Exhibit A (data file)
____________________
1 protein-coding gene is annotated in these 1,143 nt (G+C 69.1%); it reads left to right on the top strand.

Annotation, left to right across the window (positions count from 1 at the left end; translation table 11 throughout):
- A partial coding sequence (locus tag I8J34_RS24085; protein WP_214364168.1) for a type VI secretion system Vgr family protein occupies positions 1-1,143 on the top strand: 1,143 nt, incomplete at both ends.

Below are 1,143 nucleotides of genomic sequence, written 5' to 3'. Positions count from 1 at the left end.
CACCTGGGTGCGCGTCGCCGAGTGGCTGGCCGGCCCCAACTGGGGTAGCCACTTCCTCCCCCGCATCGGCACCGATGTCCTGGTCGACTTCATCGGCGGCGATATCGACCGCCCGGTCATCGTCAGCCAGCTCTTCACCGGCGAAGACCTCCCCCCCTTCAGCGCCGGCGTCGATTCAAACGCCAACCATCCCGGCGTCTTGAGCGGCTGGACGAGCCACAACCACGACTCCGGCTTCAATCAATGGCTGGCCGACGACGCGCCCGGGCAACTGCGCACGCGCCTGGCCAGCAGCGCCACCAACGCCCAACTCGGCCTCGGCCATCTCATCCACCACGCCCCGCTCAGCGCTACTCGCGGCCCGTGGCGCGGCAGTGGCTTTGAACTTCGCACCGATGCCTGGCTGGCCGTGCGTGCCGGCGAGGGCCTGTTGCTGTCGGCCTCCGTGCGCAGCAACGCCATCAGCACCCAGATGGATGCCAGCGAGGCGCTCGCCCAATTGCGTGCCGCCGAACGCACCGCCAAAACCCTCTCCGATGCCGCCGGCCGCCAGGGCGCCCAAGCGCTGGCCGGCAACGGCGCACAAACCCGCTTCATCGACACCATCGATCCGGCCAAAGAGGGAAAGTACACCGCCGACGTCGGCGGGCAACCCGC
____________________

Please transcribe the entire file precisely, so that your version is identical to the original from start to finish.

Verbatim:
1 protein-coding gene is annotated in these 1,143 nt (G+C 69.1%); it reads left to right on the top strand.

Annotation, left to right across the window (positions count from 1 at the left end; translation table 11 throughout):
- A partial coding sequence (locus tag I8J34_RS24085; protein WP_214364168.1) for a type VI secretion system Vgr family protein occupies positions 1-1,143 on the top strand: 1,143 nt, incomplete at both ends.

Below are 1,143 nucleotides of genomic sequence, written 5' to 3'. Positions count from 1 at the left end.
CACCTGGGTGCGCGTCGCCGAGTGGCTGGCCGGCCCCAACTGGGGTAGCCACTTCCTCCCCCGCATCGGCACCGATGTCCTGGTCGACTTCATCGGCGGCGATATCGACCGCCCGGTCATCGTCAGCCAGCTCTTCACCGGCGAAGACCTCCCCCCCTTCAGCGCCGGCGTCGATTCAAACGCCAACCATCCCGGCGTCTTGAGCGGCTGGACGAGCCACAACCACGACTCCGGCTTCAATCAATGGCTGGCCGACGACGCGCCCGGGCAACTGCGCACGCGCCTGGCCAGCAGCGCCACCAACGCCCAACTCGGCCTCGGCCATCTCATCCACCACGCCCCGCTCAGCGCTACTCGCGGCCCGTGGCGCGGCAGTGGCTTTGAACTTCGCACCGATGCCTGGCTGGCCGTGCGTGCCGGCGAGGGCCTGTTGCTGTCGGCCTCCGTGCGCAGCAACGCCATCAGCACCCAGATGGATGCCAGCGAGGCGCTCGCCCAATTGCGTGCCGCCGAACGCACCGCCAAAACCCTCTCCGATGCCGCCGGCCGCCAGGGCGCCCAAGCGCTGGCCGGCAACGGCGCACAAACCCGCTTCATCGACACCATCGATCCGGCCAAAGAGGGAAAGTACACCGCCGACGTCGGCGGGCAACCCGC